Spring time heralds cherry blossoms, spring break, and most important: March Madness. And what do NCAA basketball tournaments bring? Excitement, surprises and bracket pools. More money is bet on NCAA brackets and bracket pools than on the Super Bowl! Interest is at all-time high this year because Kentucky is on its way to a perfect season — the last time any NCAA had a perfect season was in 1976.

Many offices, families, neighborhood bars, and fantasy leagues have bracket pools. Sometimes the winners leave the bracket contests with upwards of 300 to 500 dollars. Recently, a client asked me if he could participate legally in one of these bracket pools.

Here’s my answer:

If the bracket pool is incidental to a “bonafide social relationship” where no bookie is involved, then participating in a bracket pool is legal under Colorado statute 18-10-102(2)(d) CRS. Keep in mind that even a person who engages in illegal, professionally driven gambling (meaning, through a bookie) only commits a Class 1 petty offense. The penalty for this offense is a ticket and a fine — no jail is possible.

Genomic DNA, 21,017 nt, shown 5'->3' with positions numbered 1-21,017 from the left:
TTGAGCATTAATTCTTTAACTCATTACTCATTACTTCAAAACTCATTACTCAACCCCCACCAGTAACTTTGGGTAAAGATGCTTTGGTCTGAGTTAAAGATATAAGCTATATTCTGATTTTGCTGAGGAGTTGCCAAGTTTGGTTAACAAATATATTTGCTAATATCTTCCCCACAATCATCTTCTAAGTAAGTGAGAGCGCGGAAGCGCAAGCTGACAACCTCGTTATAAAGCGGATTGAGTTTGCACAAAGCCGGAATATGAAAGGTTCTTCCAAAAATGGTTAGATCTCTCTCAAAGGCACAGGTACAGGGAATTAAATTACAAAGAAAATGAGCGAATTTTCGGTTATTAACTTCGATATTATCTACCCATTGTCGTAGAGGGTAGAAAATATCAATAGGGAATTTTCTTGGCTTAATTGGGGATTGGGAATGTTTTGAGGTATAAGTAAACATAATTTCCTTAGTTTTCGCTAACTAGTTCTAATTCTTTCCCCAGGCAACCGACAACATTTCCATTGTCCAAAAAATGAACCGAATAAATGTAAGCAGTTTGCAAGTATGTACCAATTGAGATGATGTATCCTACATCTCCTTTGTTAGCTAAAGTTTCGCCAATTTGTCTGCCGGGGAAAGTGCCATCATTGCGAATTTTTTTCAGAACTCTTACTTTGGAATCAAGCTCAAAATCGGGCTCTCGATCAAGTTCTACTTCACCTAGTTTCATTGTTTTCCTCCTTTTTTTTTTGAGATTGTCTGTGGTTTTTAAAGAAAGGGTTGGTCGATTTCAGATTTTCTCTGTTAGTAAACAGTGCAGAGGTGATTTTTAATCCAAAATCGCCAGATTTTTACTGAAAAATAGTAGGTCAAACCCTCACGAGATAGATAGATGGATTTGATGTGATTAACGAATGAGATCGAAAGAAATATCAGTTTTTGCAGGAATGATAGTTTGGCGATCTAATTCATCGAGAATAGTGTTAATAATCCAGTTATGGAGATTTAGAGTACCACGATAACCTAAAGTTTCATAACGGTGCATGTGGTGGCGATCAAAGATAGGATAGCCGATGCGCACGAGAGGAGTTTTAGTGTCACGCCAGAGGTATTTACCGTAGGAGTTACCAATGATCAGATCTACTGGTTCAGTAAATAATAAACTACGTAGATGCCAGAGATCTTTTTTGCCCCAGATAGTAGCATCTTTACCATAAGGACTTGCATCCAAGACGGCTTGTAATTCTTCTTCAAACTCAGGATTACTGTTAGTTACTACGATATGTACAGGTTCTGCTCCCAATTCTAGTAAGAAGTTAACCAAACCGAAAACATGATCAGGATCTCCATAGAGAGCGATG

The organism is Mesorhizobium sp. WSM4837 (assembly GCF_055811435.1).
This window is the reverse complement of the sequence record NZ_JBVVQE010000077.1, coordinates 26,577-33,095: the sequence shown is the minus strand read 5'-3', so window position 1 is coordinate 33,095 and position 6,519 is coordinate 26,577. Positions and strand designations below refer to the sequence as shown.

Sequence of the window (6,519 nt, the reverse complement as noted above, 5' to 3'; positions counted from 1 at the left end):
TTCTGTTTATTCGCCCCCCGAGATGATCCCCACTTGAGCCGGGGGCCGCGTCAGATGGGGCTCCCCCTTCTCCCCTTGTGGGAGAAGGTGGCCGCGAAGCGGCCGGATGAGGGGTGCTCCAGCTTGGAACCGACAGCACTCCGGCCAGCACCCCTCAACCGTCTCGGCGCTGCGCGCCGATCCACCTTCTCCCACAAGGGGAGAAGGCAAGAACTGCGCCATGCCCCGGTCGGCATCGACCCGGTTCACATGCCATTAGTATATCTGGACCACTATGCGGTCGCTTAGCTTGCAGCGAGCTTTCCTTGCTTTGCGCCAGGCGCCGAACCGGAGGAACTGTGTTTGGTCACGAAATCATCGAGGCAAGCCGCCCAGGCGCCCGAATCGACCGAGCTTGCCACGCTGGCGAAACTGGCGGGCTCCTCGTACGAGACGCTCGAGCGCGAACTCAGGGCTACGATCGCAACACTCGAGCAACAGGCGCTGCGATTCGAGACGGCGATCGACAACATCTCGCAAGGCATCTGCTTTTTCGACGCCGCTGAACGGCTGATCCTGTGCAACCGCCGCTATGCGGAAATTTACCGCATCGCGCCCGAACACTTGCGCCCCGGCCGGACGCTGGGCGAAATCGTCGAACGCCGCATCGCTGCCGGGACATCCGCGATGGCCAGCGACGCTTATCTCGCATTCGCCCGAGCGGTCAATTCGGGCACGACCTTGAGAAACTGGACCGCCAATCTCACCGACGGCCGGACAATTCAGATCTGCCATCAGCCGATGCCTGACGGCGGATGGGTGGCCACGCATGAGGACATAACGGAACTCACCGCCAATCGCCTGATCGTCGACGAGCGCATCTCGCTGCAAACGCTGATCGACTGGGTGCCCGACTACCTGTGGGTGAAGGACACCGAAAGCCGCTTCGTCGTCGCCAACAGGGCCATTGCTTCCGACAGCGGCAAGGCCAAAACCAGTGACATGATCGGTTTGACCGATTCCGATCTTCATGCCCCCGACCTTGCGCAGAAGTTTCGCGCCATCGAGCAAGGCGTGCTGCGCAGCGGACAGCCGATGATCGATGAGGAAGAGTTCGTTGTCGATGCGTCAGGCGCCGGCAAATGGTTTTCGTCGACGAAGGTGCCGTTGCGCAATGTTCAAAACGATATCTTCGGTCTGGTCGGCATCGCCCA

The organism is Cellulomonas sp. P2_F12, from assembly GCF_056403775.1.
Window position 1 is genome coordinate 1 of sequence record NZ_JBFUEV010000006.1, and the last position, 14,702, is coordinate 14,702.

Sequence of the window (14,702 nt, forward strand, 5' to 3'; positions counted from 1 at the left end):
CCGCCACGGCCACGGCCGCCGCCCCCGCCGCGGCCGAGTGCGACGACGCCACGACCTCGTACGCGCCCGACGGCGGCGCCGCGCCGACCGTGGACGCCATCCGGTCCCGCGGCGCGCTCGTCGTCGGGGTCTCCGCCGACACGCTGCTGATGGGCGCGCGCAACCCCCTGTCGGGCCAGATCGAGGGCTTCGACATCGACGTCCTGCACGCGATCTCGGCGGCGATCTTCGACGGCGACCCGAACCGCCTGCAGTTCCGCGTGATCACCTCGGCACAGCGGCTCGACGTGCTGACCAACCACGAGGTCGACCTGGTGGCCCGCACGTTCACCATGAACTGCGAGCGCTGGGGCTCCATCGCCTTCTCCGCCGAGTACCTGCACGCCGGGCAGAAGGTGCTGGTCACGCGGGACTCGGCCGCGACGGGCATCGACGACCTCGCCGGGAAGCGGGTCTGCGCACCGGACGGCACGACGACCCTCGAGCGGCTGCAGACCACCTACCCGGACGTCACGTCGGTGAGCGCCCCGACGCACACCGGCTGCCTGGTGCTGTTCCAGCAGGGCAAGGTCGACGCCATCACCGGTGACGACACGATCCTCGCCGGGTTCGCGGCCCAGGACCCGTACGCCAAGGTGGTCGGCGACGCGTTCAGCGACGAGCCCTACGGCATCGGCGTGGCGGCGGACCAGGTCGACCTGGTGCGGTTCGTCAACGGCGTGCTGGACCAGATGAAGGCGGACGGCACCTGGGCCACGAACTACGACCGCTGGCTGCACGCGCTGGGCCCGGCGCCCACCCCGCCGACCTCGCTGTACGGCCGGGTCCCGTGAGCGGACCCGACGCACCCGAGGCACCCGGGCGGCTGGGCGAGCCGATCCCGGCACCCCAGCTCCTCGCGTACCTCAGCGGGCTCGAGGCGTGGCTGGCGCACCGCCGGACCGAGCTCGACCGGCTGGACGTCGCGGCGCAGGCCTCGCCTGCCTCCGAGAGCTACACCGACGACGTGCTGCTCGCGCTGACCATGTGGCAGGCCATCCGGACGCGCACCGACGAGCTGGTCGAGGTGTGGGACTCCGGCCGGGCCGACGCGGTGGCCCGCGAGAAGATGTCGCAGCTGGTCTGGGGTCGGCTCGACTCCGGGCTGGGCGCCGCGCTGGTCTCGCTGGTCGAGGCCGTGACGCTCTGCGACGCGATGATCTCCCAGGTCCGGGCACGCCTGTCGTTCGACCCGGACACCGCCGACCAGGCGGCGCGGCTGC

So enjoy your bracket pool, but make sure it is connected to a social relationship, such as co-workers and friends.

Shaun Kaufman Law is experienced in the defense of gambling charges, and will stand for you in court to achieve the best result.

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Managing Partner at Shaun Kaufman Law
Shaun Kaufman has 30 years of in-court experience, with hundreds of hours spent defending numerous high-profile cases including homicide, white-collar theft and RICO offenses. Specialties: Criminal defense, personal injury, business litigation, DUI.

Shaun Kaufman Law: 303-309-0430
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